Four Canadian police officers have been killed during a drug raid in rural Alberta, in the west of the country.
None of the officers killed had served longer than four years
Members of the Royal Canadian Mounted Police were shot dead while searching for cannabis on a small farm near the city of Edmonton.
Police said the owner of the farm also died in the incident, near the village of Rochfort Bridge.
Regional RCMP commander Bill Sweeney said Canada's police had not suffered such a tragedy for 120 years.
"The loss of four police officers is unprecedented in recent history in Canada," he said.
'Act of brutality'
"I'm told you have to go back to about 1885 in the RCMP history, during the north-west rebellion, to have a loss of this magnitude."
Prime Minister Paul Martin called it an act of "brutality" and offered his condolences to the families of the dead officers.
"It's devastating," he said.
The shoot-out was the worst single loss of police life for 120 years
Mr Martin was expected to ask for a minute's silence before opening his Liberal party's annual conference later on Friday.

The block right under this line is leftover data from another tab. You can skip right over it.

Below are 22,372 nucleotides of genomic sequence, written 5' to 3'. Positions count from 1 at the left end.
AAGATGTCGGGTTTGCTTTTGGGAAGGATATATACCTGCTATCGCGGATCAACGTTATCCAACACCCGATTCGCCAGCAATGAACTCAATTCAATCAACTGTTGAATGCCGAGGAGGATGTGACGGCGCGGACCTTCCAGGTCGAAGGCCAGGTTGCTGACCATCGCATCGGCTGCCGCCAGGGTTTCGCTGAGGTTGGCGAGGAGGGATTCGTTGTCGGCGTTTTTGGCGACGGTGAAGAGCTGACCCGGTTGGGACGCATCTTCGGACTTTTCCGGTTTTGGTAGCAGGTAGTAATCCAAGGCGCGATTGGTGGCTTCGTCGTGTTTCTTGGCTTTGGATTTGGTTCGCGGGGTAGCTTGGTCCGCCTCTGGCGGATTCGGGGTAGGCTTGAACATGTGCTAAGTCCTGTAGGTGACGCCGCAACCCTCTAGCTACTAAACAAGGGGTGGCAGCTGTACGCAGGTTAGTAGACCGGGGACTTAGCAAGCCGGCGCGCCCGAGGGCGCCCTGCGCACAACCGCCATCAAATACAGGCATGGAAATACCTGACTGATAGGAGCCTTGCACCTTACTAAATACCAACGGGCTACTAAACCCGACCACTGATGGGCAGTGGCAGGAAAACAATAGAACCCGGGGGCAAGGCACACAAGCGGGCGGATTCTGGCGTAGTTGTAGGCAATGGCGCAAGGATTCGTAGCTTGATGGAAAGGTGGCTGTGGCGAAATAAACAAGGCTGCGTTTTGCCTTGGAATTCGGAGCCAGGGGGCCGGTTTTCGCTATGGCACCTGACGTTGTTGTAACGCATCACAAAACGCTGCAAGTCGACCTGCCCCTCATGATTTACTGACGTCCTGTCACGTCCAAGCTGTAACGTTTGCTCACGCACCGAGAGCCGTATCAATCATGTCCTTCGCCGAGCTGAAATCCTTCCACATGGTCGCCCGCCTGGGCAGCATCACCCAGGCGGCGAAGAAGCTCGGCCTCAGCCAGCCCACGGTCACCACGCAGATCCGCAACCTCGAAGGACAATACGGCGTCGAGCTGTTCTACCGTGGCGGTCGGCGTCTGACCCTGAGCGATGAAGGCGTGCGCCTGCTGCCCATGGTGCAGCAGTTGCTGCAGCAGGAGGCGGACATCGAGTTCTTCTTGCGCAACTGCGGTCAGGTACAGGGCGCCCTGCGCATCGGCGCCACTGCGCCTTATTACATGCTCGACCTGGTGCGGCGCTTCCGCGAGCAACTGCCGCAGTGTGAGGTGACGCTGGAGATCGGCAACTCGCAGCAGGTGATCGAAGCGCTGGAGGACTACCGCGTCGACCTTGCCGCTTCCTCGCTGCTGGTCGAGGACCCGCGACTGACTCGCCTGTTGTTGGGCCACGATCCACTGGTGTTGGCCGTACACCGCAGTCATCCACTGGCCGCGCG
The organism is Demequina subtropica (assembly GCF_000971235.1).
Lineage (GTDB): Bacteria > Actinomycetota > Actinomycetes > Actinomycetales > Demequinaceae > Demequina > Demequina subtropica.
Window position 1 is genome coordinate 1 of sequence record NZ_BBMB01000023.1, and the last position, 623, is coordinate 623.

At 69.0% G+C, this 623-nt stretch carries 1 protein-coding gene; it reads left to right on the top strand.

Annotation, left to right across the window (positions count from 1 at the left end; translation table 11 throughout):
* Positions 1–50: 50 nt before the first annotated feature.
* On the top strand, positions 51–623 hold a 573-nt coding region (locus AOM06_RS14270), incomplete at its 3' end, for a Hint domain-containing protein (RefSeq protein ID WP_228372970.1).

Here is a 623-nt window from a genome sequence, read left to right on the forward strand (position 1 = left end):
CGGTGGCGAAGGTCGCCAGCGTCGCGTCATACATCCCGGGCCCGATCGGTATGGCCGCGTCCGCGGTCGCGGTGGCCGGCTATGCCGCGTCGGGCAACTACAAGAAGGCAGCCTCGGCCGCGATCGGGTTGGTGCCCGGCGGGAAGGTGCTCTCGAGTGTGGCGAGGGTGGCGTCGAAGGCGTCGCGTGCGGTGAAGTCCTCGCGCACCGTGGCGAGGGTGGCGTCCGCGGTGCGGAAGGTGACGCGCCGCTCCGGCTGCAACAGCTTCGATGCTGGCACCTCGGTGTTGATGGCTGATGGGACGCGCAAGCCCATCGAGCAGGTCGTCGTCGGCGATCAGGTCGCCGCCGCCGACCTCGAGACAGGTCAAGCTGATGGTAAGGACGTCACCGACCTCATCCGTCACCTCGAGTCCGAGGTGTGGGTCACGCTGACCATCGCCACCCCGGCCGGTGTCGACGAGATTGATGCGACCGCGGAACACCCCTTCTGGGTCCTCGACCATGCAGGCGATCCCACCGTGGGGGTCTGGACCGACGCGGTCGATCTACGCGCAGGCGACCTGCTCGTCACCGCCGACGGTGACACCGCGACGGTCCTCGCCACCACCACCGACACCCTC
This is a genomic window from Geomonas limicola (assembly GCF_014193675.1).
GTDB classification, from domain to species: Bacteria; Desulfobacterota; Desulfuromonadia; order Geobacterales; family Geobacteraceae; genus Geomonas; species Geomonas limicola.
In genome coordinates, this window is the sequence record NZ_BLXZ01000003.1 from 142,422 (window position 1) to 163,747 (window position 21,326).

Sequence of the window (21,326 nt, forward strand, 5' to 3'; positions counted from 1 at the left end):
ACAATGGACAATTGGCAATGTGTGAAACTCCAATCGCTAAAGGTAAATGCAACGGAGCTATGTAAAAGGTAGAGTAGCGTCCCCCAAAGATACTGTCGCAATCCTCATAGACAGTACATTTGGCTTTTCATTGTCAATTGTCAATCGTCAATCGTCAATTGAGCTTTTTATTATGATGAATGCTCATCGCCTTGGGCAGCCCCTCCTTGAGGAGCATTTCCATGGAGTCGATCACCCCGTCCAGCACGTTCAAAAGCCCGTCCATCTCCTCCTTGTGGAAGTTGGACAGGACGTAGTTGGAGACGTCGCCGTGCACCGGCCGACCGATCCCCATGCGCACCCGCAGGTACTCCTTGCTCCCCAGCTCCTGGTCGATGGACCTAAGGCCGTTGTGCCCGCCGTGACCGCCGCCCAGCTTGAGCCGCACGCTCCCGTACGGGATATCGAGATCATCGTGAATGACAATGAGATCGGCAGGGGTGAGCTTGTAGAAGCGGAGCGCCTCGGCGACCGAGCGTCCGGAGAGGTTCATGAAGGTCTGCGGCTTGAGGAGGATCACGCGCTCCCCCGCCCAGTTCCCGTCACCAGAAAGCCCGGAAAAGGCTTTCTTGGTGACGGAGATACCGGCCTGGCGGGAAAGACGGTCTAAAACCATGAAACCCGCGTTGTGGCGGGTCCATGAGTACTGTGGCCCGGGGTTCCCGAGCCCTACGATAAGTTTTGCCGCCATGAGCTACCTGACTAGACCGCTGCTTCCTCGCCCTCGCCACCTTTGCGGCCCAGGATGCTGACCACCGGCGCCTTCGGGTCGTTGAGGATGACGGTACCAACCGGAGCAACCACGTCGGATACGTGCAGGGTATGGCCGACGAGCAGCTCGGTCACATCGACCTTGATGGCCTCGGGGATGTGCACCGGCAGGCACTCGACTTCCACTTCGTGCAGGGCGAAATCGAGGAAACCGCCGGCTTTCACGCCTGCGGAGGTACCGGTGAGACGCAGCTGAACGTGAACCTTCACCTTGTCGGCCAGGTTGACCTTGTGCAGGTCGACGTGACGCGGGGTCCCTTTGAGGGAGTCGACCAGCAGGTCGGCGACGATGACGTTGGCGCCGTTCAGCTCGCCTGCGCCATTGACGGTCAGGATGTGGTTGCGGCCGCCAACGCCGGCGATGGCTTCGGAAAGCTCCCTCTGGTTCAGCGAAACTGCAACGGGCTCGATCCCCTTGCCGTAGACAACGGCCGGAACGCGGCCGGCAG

Those killed have been named as Peter Schiemann, 25, Anthony Gordon, 28, Lionide Johnston, 32, and 29-year-old Brock Myrol.
Police said the four junior officers, none of whom had served more than four years, were searching for a suspected cannabis-growing operation and stolen property on a small rural farm on Thursday.
While they were there, farm owner James Roszko, 46, began firing at them with a high-powered rifle.
After reinforcements secured the scene, the officers were found dead in a large steel shed along with Mr Roszko, police said.
A government source told the Canadian Press news agency that Mr Roszko killed himself after shooting the officers.
Police in Alberta have been cracking down on illegal cannabis "grow-ops" that have sprung up across the province.
The shooting could also raise some awkward political questions for the government in Ottawa.
Mr Martin has announced plans to loosen laws on cannabis possession.
Critics have warned his plan could increase illegal cannabis production.
"The issue of grow-ops is not a ma-and-pa industry as we've been seeing for a number of years," RCMP Commissioner Giuliano Zaccardelli told the AP news agency.
"These are major serious threats to our society and they are major serious threats to the men and women on the frontline who have to deal with them."
Until now many Canadians have tolerated cannabis production as merely a minor nuisance, says the BBC's Ian Gunn in Vancouver.
This shooting during a cannabis raid is likely to reignite the debate and perhaps force the government to rethink its more liberal approach to the drug.